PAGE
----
--- --- ---

His Name Was David. from Love146 on Vimeo.

A year ago, we opened a feeding center in the heart of a community in the Philippines where child slavery was thriving — where pedophiles preyed on impoverished families and even some parents felt compelled to sell their children for sex.

We wanted to close the gap between desperation and exploitation, so we began to provide food, medicine and education… some of the needs that push families and their children into the bondage of sexual exploitation. And we began listening to the children.

Screen Shot 2013-11-04 at 9.17.52 AM

Of the many children who came through our doors, it didn’t take us long to spot four girls that were in especially serious danger. We began to notice heartbreaking injuries that could only come from sexual exploitation. In their childlike ways, they disclosed that their parents were selling them to pedophiles.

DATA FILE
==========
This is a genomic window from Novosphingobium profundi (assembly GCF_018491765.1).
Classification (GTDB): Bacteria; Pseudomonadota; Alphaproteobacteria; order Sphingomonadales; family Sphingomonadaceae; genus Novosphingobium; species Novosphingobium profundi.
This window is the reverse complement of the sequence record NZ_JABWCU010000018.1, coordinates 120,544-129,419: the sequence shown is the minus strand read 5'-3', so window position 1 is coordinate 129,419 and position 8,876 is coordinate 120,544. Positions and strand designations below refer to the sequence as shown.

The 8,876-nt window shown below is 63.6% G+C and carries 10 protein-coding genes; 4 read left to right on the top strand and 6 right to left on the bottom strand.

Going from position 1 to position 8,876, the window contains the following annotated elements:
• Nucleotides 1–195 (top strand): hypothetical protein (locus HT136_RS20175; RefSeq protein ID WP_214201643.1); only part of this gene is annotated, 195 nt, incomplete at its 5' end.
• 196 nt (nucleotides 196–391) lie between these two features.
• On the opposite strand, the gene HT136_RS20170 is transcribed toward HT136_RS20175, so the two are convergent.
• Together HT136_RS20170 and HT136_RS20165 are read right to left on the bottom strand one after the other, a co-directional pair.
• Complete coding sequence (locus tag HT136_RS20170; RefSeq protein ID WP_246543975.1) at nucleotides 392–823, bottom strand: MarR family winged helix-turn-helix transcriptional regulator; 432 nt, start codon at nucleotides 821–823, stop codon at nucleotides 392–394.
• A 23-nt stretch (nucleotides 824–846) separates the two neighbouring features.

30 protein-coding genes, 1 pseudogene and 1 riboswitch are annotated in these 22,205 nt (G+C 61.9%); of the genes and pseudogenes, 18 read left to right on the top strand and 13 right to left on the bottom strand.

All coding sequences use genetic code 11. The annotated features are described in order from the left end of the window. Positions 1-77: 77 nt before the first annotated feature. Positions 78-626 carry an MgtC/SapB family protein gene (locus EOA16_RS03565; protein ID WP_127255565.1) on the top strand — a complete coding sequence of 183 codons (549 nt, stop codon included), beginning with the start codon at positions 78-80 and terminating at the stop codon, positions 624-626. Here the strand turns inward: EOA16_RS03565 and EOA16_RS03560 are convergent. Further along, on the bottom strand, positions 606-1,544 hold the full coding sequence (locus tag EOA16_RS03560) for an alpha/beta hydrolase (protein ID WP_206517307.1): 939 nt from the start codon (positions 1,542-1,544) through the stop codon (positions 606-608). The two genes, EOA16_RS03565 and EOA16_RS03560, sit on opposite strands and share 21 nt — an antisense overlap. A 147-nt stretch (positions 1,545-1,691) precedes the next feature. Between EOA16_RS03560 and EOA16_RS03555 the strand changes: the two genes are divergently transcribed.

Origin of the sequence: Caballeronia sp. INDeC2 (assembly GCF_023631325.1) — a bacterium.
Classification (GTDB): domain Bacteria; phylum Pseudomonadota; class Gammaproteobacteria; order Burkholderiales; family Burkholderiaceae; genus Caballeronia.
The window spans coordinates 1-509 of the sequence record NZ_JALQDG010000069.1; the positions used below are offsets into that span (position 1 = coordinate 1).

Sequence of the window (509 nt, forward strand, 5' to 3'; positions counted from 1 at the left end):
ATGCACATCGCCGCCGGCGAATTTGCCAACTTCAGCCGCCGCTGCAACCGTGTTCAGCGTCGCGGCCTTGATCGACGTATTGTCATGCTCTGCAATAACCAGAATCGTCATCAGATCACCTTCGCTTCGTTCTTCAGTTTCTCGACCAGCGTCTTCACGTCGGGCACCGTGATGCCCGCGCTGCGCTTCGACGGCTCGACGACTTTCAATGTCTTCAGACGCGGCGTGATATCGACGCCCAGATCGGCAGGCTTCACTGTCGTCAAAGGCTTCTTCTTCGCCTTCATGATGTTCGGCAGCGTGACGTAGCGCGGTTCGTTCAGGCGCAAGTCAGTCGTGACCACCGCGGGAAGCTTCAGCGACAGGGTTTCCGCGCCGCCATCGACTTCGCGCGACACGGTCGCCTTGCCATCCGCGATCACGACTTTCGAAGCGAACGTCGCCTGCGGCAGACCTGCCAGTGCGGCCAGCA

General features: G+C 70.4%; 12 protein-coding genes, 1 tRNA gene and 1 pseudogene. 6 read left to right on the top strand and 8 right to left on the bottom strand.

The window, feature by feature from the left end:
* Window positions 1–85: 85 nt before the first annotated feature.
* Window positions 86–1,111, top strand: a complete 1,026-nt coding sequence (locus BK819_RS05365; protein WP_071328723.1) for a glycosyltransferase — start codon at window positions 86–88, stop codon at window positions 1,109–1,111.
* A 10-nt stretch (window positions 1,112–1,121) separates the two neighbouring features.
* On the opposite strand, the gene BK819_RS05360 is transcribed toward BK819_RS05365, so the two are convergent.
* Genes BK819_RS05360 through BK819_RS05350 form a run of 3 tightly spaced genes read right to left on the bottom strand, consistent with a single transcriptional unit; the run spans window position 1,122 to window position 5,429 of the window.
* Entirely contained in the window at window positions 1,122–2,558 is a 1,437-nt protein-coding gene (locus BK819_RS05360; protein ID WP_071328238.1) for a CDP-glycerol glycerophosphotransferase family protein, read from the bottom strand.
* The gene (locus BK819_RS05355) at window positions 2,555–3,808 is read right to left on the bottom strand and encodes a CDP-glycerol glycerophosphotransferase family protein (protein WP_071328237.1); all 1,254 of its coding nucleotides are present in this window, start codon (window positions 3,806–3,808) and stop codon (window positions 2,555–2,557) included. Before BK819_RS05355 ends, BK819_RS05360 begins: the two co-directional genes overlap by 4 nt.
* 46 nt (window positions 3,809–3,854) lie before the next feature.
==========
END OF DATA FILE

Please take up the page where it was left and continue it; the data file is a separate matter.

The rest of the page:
Hands tied by protocol, hearts torn to intervene. We’ve faced this before:
Not knowing what happened to
the girl who wore 146 haunts us everyday.
We vowed this story would end differently.

Everything inside of us wanted to take these girls out of their community. But it’s never as simple as snatching a child up. At the time, we could only legally provide so much care and it was gut-wrenching to know that when they walked out of our feeding center, they were walking into a horror that no child should ever face.

Screen Shot 2013-11-04 at 9.18.26 AM

Love is tenacious…
After months of partnering with local law enforcement and working with the Philippines Department of Social Welfare & Development, we gained full custody of Camila, Claudia, Sonya and Ariel. They’re safe and sound in our Round Home, and we’re looking forward to celebrating this holiday season with them in our family.

-Love146 blog post, Love is tenacious, by Ryan Day

I'm also thankful we can support such amazing work.